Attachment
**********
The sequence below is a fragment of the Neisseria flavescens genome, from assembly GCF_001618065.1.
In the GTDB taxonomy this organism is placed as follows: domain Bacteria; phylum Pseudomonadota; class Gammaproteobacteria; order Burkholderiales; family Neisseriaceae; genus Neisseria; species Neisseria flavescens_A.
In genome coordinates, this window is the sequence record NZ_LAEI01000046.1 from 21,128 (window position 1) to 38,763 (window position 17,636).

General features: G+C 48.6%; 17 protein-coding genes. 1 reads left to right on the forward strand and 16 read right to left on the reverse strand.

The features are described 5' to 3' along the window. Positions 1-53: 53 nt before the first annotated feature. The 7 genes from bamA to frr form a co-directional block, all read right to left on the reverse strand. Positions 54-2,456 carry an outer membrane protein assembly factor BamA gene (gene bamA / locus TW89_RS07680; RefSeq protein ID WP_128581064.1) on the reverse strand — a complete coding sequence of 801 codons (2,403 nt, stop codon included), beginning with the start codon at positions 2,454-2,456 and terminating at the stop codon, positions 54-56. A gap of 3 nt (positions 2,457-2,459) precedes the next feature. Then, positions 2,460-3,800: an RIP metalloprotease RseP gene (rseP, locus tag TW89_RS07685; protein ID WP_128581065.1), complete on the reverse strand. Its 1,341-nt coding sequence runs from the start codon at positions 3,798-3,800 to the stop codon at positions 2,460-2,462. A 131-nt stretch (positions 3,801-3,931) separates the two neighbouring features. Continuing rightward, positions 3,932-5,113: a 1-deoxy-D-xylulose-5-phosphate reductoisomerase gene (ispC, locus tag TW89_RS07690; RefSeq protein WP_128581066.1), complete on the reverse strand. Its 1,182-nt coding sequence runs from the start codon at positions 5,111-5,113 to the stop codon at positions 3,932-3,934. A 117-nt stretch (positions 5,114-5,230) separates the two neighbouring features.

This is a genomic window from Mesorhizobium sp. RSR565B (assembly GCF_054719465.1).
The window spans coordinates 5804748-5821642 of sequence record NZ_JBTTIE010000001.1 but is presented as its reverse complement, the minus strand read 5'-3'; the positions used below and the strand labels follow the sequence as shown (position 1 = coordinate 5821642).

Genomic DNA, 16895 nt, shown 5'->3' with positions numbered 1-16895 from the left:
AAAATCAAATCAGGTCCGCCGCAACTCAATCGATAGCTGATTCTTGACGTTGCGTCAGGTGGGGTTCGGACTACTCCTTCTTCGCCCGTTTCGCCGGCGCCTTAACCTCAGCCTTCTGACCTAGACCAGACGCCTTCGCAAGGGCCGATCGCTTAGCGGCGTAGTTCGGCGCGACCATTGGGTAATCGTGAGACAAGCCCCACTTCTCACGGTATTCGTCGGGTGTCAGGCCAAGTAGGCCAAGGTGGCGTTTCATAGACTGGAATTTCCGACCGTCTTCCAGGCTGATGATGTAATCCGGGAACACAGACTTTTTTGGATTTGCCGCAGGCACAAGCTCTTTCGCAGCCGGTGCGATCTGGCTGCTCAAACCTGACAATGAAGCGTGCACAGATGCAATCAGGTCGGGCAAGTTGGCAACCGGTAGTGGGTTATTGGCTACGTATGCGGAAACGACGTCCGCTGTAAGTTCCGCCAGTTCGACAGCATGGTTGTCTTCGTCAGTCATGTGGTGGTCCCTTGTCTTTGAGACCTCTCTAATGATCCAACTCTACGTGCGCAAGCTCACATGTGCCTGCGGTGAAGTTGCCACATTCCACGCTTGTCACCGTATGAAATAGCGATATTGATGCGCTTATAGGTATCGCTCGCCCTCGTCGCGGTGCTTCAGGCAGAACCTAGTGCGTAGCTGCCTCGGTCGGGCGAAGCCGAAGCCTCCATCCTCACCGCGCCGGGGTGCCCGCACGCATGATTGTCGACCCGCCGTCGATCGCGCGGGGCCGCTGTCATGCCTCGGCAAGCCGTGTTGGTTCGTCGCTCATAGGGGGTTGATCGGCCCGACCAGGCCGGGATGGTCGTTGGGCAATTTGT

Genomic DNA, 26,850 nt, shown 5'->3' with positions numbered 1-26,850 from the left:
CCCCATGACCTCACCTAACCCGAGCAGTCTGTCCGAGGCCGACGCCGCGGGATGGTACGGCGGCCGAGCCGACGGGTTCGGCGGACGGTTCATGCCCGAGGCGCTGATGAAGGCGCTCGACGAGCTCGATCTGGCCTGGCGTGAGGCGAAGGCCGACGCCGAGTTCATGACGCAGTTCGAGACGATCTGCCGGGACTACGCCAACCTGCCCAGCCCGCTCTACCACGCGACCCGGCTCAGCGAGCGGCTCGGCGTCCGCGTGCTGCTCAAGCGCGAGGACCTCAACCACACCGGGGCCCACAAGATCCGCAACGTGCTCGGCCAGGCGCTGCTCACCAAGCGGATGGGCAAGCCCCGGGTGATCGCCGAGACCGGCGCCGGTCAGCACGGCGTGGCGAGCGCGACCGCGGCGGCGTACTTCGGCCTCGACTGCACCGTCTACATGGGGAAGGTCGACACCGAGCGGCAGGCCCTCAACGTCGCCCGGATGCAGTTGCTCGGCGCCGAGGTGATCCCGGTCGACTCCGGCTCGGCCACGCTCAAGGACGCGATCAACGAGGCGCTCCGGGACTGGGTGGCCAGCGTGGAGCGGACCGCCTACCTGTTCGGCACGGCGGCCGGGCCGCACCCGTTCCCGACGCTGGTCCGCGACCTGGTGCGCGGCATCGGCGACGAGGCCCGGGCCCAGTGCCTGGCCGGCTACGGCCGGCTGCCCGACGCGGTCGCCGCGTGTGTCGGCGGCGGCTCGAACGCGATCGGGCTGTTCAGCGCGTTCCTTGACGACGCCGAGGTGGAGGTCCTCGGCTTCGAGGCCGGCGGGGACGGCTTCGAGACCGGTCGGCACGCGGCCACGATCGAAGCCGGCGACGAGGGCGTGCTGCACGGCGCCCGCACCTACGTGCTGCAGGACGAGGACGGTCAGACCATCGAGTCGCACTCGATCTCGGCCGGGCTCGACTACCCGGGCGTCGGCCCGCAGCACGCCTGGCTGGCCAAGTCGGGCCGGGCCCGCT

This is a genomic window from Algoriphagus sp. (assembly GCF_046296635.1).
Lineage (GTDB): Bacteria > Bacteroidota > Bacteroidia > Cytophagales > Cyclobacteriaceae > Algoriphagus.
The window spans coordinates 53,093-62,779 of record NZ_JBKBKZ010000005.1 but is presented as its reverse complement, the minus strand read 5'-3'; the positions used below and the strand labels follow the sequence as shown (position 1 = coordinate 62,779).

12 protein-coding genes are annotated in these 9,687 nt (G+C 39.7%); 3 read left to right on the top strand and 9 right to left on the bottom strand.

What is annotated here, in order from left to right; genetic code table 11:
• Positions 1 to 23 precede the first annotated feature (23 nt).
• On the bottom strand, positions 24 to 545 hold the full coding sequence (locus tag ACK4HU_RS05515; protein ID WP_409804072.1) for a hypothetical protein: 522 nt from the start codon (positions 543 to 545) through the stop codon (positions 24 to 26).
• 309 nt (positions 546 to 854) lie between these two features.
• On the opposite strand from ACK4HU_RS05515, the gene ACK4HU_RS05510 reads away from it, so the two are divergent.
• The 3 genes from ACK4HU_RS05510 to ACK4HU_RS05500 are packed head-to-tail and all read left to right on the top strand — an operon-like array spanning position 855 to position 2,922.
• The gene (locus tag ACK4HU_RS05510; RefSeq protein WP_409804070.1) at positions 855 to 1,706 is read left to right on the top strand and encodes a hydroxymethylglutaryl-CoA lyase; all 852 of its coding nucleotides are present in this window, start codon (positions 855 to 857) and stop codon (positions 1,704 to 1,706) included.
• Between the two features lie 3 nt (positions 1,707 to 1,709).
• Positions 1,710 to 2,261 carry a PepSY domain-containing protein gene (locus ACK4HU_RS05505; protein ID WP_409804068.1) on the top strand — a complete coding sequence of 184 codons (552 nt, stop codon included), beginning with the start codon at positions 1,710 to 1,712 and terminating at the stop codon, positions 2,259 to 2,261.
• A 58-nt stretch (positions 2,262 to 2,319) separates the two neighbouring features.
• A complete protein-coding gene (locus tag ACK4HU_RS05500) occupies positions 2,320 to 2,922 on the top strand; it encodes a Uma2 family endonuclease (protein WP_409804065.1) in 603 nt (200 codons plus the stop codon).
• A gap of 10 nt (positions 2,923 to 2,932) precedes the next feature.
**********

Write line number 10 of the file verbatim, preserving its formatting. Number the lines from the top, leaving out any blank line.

Genomic DNA, 26,850 nt, shown 5'->3' with positions numbered 1-26,850 from the left: